Vice Adm. Joseph Metcalf III, returning from command of the U.S. invasion of Grenada in October 1983, tried to bring back more than a dozen captured Soviet-made automatic rifles despite military and federal prohibitions, Defense Department sources said yesterday.

At least seven lower-ranking Marines and soldiers, including an Army captain, were court-martialed and ordered jailed for as long as three years for similar actions. Some also tried to sell the weapons, military spokesmen said. A Navy spokesman said Metcalf was "cautioned" but not punished.

According to the sources, Metcalf told investigators that he brought back the AK47 rifles as souvenirs and was not aware of prohibitions.

Navy officials issued a statement that the Navy "considers the matter closed" and declined to elaborate. Metcalf, deputy chief of naval operations for surface warfare, could not be reached for comment.

Senior naval officials privately acknowledged an apparent discrepancy in the weapons cases but said the Navy should not be expected to match what they termed the Army's harsh brand of justice.

The officials said the court-martialed Marines, who also fall under the Navy's jurisdiction, had been warned specifically not to keep captured weapons, which was not the case for at least the convicted Army officer.

Metcalf, 56, who became known as a colorful and pugnacious commander in Grenada, was returning to Atlantic Fleet headquarters in Norfolk with senior aides Nov. 3, 1983, when U.S. Customs Service officials boarded their aircraft after receiving what Pentagon sources said was an anonymous tip. Metcalf was commander of the Second Fleet at the time.

Metcalf's plane, according to a Customs Service spokesman Christine Frazer, contained 24 AK47s of the type supplied to Grenada's leftist government and to Cuban troops on the island. The shipment also included 24 empty ammunition magazines, she said.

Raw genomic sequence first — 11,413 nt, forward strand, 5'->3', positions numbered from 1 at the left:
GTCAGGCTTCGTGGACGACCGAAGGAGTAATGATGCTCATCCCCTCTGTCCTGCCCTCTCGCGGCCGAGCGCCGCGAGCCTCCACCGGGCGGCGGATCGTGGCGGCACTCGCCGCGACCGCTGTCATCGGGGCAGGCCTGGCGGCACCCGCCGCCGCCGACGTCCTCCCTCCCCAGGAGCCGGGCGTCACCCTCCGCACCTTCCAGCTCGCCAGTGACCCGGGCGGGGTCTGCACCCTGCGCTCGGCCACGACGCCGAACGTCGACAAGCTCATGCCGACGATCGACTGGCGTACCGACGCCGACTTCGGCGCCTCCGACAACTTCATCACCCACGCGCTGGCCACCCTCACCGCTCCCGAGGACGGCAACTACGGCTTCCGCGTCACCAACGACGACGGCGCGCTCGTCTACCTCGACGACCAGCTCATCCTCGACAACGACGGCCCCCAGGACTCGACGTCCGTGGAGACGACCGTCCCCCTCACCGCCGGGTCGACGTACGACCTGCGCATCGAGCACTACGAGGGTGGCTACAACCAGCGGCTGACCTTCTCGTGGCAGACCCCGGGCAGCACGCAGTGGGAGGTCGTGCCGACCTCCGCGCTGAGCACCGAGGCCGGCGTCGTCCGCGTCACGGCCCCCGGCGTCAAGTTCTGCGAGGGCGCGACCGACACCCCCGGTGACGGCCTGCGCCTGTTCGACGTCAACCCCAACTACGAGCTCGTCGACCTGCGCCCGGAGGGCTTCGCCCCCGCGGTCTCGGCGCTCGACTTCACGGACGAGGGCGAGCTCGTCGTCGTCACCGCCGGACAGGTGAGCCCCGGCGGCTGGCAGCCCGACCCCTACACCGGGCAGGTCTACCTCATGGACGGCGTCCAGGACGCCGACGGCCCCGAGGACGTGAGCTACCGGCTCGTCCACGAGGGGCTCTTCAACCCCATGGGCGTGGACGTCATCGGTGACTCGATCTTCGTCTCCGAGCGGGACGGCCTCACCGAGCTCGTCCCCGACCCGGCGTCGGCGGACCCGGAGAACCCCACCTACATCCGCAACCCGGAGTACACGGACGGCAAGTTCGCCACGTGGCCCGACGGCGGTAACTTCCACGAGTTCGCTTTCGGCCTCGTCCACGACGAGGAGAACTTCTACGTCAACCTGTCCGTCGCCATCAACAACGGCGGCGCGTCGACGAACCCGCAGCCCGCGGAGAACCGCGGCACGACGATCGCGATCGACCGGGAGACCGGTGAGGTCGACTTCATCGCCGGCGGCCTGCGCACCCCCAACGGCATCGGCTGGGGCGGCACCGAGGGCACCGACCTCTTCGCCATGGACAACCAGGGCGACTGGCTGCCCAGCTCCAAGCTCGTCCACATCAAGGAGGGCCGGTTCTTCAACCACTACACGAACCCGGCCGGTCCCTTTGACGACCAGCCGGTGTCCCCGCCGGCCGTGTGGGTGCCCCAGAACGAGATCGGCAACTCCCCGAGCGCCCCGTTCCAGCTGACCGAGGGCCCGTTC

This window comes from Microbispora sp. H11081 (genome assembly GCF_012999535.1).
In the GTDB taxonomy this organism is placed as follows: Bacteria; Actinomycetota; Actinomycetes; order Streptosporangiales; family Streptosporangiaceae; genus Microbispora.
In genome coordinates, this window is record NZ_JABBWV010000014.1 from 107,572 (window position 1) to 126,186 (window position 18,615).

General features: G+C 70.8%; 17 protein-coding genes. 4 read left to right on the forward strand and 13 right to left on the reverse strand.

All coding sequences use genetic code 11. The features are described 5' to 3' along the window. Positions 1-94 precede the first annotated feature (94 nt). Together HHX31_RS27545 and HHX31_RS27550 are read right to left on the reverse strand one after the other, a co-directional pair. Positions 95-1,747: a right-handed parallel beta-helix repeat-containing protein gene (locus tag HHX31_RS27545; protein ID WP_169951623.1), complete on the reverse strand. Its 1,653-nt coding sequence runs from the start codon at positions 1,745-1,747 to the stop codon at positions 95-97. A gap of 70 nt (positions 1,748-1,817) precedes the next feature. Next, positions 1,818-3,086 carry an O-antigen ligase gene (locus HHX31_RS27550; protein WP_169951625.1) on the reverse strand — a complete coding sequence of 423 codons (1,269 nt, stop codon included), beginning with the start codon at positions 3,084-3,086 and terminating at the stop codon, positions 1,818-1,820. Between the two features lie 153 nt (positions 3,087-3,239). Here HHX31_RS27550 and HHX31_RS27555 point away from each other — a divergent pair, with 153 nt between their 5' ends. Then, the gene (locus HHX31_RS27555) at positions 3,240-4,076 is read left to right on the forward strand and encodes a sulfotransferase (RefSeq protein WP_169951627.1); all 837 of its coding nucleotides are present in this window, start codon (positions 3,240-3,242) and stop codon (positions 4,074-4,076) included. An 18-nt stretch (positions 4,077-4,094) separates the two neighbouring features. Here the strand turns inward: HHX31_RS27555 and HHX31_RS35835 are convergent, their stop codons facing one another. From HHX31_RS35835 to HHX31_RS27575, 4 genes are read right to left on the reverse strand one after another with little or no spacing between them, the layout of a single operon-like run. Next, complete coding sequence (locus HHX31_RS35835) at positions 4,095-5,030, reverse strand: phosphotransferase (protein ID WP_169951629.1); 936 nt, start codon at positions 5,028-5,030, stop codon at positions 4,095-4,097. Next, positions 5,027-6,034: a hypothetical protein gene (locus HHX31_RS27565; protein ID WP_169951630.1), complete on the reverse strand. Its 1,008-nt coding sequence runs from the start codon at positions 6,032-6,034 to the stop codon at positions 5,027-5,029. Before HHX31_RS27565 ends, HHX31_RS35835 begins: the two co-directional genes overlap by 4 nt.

Pentagon sources said 16 of the weapons were labeled for Metcalf and his staff.

According to military regulations, U.S. servicemen returning from combat duty are allowed to bring certain "war trophies" and firearms. The code, drafted in 1969 when U.S. involvement in Vietnam was near its peak, notes certain exceptions, however, including automatic weapons, and emphasizes that "major commanders will be guided by this regulation."

The National Firearms Act also prohibits importing automatic weapons without proper authorization or license. Jack Killorin, spokesman for the Bureau of Alcohol, Tobacco and Firearms, said the prohibition includes AK47s.

Frazer said weapons on Metcalf's plane were held overnight, then turned over the next day -- along with the case itself -- to the Naval Investigative Service.

Pentagon sources said the in-house investigation was completed within a month of Metcalf's return. In yesterday's statement, Navy spokesman Capt. Brent Baker acknowledged the incident.

"Vice Adm. Metcalf has been cautioned regarding the capture and disposition of enemy weapons following battle," Baker said. "He has been apprised of the existing regulations governing the disposal of such weapons and the rules prohibiting their retention as souvenirs. He is now in compliance with those regulations. The Navy considers the matter closed."

Five soldiers from the Army's 82nd Airborne Division were court-martialed, fined, imprisoned and dismissed from the service for related offenses after serving in Grenada, according to Army spokesman Lt. Col. Craig McNab.

Capt. John E. Dorsz, 28, for example, was convicted of larceny, conspiracy to commit larceny and conduct unbecoming an officer and sentenced to a year in prison. He said at his court-martial that he brought five AK47s from Grenada, intending to keep one as a souvenir, and give two to his alma mater, the Valley Forge Military Academy, and two to lower-ranking soldiers in his unit.

Dorsz, released last year before serving his full sentence, also was dismissed from the Army and fined $500 a month for one year.

Four noncommissioned Army officers were fined, sentenced to hard labor for terms ranging from nine months to two years, demoted to private and given bad-conduct discharges.

Marine spokesman Capt. Mark Hough said at least two Marines have been court-martialed for offenses related to arms captured in Grenada, while a third faces trial.